Baylor University freshman basketball star Brittney Griner first drew attention with her talent on the court, and now her androgynous look has sparked a discussion about what defines beauty. Standing at six-foot-eight, Griner boasts defined, sculpted features and a toned, muscular physique. Stylists and casting agents are attracted to her look, which they find beautiful in a nontraditional sense. Love editor and stylist Katie Grand thinks someone with a look like Griner’s would be “fantastic to work with, since I try to work always with people who are interesting on a lot of levels.”
Model agent Paul Rowland, who recently left Women agency to head up the women’s division at Ford, said he loves her look. “I always love one-offs and amazing creatures,” he told the Times of the 19-year-old student. “Maybe I should represent her? Why not? I can imagine a market for that.”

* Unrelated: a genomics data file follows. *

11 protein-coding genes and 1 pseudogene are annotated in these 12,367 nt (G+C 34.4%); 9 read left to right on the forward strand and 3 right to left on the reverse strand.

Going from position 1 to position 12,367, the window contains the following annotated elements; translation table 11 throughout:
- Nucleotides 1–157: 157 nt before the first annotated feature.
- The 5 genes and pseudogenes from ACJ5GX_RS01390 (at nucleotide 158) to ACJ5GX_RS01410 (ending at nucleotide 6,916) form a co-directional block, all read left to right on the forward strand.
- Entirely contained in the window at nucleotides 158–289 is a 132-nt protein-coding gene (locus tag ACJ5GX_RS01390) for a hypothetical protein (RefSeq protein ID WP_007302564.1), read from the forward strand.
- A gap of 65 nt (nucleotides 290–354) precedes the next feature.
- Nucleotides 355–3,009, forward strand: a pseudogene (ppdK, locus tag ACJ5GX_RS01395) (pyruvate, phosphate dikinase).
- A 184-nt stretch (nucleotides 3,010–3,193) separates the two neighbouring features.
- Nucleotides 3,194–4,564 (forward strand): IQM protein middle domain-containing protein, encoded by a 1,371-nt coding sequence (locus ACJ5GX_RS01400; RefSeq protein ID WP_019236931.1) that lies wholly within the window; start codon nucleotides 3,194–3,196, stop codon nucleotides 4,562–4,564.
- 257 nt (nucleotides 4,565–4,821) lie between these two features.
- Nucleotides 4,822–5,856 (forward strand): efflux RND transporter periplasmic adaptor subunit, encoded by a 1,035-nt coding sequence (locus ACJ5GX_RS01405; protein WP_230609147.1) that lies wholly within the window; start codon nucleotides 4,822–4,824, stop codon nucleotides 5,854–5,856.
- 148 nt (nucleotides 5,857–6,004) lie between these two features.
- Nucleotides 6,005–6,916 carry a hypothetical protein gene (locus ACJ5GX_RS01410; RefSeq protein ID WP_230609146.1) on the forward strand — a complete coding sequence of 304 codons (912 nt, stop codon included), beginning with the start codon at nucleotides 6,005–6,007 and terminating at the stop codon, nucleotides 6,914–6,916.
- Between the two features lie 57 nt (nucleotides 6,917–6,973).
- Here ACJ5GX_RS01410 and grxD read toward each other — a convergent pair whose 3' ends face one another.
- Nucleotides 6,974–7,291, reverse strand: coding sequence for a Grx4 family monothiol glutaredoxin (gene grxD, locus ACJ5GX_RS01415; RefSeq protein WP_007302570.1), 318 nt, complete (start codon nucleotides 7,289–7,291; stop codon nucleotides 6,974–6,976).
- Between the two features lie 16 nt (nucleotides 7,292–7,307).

Over the last three decades, [Terry Castle, the Walter A. Haas Professor in the Humanities at Stanford University] added, “There’s been increased visual and possibly social tolerance, especially in the realm of women’s sports, of individuals who could reasonably be called androgynous.”
Fashion’s gravitation toward Griner’s look further suggests we’re entering a time that’s about truly powerful women. Pantsuits dominated the fall runways, showing up at Marc Jacobs, Bottega Veneta, Vera Wang, and more. Clean, makeupless faces emphasized natural beauty at Louis Vuitton, BCBG Max Azria, and Yigal Azrouël, among others. Curvier figures were seen on Miuccia Prada’s fall runway, while fashion editorials in V and French Elle recently featured plus-size women. Maybe Griner’s ascent will also help usher in a new era of androgyny defined by presence and poise instead of having the hips of a skinny 16-year-old boy.